Entrepreneur vs. Intrapreneur | What's the Difference?
In this article, we will discuss what an Entrepreneur and Intrapreneur are, and the difference between the two.
Entrepreneurship and intrapreneurship may sound similar, but both have different implications for a business. Although, individuals that fall into either category may see a crossover in work ethic, the drive to innovate, and a passion to drive things forward.
The two concepts are related, but there are some key differences between them. If you are ready to dive into the world of entrepreneurship and intrapreneurship, then read on!
What’s an Entrepreneur?
An entrepreneur is someone who starts a business to provide a product or service, bearing the necessary risks of failure. In all cases, it’s about following a passion, self-driven motivation, and wanting to build a business with a product or service that will not only be profitable but also something that brings value to a market.
And it truly is about having conviction in what you’re building, even if it means turning down a traditional job or way of life in order to stay focused on your business idea. There are thousands of stories you can find of successful businesses, some Fortune 500, that all started around an idea, and an entrepreneur pursuing it.
Jeff Bezos, Founder and Executive Chairman of Amazon, once stated that "Entrepreneurs must be willing to be misunderstood for long periods of time."
Before Amazon became that multi-billion dollar company you know today, it started as a virtual bookstore. Bezos quit his job in order to pursue this. Was there risk involved? Absolutely. Was there an idea that he saw potential in that could turn profits, but also add additional value to the market? Correct. Is Jeff Bezos considered an entrepreneur? 100%.
This is just one, and a rather famous, example of what entrepreneurship is. You have an idea, and you have the passion and foresight to see it through. Truly, there is risk involved in any business or market. Though in entrepreneurship, it is usually an individual assuming those risks and providing the original foundation of assets and funding.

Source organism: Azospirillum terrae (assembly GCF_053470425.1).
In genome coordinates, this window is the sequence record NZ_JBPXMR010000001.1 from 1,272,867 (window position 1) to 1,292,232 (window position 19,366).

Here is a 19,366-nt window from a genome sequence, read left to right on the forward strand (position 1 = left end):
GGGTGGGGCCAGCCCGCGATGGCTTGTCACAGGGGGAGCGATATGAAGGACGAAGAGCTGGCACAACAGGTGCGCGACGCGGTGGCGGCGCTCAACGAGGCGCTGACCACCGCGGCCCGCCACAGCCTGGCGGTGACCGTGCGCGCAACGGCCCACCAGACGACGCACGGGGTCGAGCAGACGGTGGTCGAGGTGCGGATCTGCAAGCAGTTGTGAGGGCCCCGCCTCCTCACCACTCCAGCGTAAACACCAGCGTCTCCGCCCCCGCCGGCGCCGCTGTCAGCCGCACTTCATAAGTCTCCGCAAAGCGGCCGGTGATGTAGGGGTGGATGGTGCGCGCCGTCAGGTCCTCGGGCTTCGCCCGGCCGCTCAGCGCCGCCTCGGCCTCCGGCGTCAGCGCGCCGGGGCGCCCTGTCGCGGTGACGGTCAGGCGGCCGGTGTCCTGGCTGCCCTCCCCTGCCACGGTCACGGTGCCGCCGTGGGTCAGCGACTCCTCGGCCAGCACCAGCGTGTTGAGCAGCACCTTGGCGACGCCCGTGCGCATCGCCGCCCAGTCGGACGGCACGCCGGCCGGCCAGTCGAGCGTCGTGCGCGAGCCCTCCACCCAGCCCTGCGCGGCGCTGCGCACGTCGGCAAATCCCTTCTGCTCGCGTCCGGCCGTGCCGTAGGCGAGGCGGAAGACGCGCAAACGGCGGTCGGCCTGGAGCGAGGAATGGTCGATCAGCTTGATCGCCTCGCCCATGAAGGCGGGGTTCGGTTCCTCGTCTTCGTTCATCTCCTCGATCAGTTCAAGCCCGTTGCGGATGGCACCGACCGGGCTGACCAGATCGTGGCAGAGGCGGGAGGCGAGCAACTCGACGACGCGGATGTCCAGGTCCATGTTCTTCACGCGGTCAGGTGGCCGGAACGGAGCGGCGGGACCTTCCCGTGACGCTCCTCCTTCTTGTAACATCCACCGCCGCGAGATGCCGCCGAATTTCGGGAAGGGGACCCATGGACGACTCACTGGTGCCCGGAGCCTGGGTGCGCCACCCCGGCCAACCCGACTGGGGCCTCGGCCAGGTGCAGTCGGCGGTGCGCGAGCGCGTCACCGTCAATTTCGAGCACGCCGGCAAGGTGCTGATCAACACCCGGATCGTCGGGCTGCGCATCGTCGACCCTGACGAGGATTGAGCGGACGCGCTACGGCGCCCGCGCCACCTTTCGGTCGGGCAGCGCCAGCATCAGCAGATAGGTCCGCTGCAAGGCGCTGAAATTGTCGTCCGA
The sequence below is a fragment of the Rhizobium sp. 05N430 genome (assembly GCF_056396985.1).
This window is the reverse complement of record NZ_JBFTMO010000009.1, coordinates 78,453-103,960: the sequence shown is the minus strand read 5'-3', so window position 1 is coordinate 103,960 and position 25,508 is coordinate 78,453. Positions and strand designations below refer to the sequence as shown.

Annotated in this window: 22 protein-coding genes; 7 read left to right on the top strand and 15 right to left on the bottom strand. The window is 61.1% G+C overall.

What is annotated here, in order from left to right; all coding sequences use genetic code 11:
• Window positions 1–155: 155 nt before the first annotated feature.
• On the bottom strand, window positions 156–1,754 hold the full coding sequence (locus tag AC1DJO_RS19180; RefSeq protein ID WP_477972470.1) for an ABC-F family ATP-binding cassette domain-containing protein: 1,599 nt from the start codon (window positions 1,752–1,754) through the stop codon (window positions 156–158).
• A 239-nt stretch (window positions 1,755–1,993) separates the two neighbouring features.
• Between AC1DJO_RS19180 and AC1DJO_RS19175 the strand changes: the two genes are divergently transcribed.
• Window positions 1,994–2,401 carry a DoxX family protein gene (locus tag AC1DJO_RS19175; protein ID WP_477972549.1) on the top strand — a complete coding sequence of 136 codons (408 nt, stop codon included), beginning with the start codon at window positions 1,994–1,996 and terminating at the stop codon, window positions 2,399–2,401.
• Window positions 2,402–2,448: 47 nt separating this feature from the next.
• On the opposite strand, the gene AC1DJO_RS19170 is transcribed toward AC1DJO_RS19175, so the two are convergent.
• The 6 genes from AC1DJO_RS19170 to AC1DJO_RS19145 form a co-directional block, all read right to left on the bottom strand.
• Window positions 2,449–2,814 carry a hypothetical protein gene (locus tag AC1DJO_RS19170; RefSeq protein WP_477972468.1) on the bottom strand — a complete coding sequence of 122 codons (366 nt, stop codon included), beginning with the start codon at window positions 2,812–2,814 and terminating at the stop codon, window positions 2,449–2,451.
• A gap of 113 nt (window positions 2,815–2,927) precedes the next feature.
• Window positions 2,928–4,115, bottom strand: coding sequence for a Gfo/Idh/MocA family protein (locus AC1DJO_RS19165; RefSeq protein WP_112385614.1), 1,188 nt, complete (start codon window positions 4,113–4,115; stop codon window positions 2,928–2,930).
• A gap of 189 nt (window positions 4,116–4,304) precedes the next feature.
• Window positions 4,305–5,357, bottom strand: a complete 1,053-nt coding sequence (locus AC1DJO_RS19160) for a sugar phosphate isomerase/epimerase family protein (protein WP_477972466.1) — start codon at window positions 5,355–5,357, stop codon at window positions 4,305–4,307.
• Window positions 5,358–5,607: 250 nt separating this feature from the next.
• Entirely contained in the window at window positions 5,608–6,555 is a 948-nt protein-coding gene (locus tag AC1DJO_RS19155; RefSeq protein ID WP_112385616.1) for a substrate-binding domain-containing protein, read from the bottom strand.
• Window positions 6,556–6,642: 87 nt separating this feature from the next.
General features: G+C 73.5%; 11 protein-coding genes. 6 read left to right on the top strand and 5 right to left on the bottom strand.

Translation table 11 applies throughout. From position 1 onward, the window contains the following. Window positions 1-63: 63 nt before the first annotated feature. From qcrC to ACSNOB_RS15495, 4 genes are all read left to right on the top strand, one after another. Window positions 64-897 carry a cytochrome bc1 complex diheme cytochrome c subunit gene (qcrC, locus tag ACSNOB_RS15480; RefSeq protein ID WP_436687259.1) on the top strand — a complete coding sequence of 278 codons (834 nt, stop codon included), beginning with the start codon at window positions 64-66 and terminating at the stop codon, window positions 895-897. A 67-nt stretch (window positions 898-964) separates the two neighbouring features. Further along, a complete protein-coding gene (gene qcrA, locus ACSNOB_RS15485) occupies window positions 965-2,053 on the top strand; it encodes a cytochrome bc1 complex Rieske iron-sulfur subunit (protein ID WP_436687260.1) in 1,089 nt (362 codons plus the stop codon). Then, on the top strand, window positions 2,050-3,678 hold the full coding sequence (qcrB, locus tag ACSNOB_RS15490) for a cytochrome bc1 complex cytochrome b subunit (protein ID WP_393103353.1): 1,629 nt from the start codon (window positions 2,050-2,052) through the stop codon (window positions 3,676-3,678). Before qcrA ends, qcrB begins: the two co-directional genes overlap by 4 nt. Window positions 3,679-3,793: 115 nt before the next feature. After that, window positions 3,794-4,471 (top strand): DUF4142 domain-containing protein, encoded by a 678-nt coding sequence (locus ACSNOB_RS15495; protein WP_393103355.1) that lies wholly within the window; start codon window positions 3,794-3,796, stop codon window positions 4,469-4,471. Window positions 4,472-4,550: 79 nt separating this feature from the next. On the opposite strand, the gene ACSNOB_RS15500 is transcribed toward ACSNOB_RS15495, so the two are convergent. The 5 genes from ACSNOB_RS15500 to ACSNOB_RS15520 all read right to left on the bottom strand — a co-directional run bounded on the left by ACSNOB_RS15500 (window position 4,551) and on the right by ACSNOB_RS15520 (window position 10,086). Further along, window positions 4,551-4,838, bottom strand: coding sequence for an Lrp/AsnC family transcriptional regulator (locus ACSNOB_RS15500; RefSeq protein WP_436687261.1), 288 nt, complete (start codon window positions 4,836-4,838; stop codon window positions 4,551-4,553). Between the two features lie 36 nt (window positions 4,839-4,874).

What’s an Intrapreneur?
An intrapreneur is someone that is taking on an entrepreneur-type role in an existing organization and uses their knowledge and skills to develop new products or services. Being an intrapreneur tends to be safer, as there is an organization typically backing your ideas and projects.
One classic example of this is Google, which implemented a rule that employees could use 20% of their time developing new ideas that can help the company. This is an idea that has been directly emulated in other companies.
Simply put, intrapreneurship is a way of working so that employees within your company are encouraged to come up with new ideas and solutions to the problems they face. This can often be much more beneficial than putting a lot of time into planning an elaborate outsourced strategy that ties up company resources or keeping company strategies at an executive level.
Differences Between Intrapreneurs and Entrepreneurs
Entrepreneurship is the act of taking an idea and forming a business around it, taking the necessary risks to make it happen.
Intrapreneurship is the act of performing entrepreneurship inside an existing organization, where employees lead new initiatives and processes that push the company forward.
Unlike entrepreneurs, intrapreneurs don't necessarily need to start from scratch. Instead, these employees use what they already know about the company's industry and what others do well to develop new ideas that could help make it better.